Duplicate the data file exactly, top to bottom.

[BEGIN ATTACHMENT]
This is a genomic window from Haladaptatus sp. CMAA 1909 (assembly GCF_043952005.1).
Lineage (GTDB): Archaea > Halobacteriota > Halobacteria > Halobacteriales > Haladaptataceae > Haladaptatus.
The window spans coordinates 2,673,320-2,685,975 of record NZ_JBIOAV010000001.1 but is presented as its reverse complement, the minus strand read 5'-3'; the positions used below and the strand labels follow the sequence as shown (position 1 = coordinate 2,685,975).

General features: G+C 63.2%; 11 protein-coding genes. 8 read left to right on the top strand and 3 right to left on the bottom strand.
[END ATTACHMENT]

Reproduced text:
This is a genomic window from Haladaptatus sp. CMAA 1909 (assembly GCF_043952005.1).
Lineage (GTDB): Archaea > Halobacteriota > Halobacteria > Halobacteriales > Haladaptataceae > Haladaptatus.
The window spans coordinates 2,673,320-2,685,975 of record NZ_JBIOAV010000001.1 but is presented as its reverse complement, the minus strand read 5'-3'; the positions used below and the strand labels follow the sequence as shown (position 1 = coordinate 2,685,975).

General features: G+C 63.2%; 11 protein-coding genes. 8 read left to right on the top strand and 3 right to left on the bottom strand.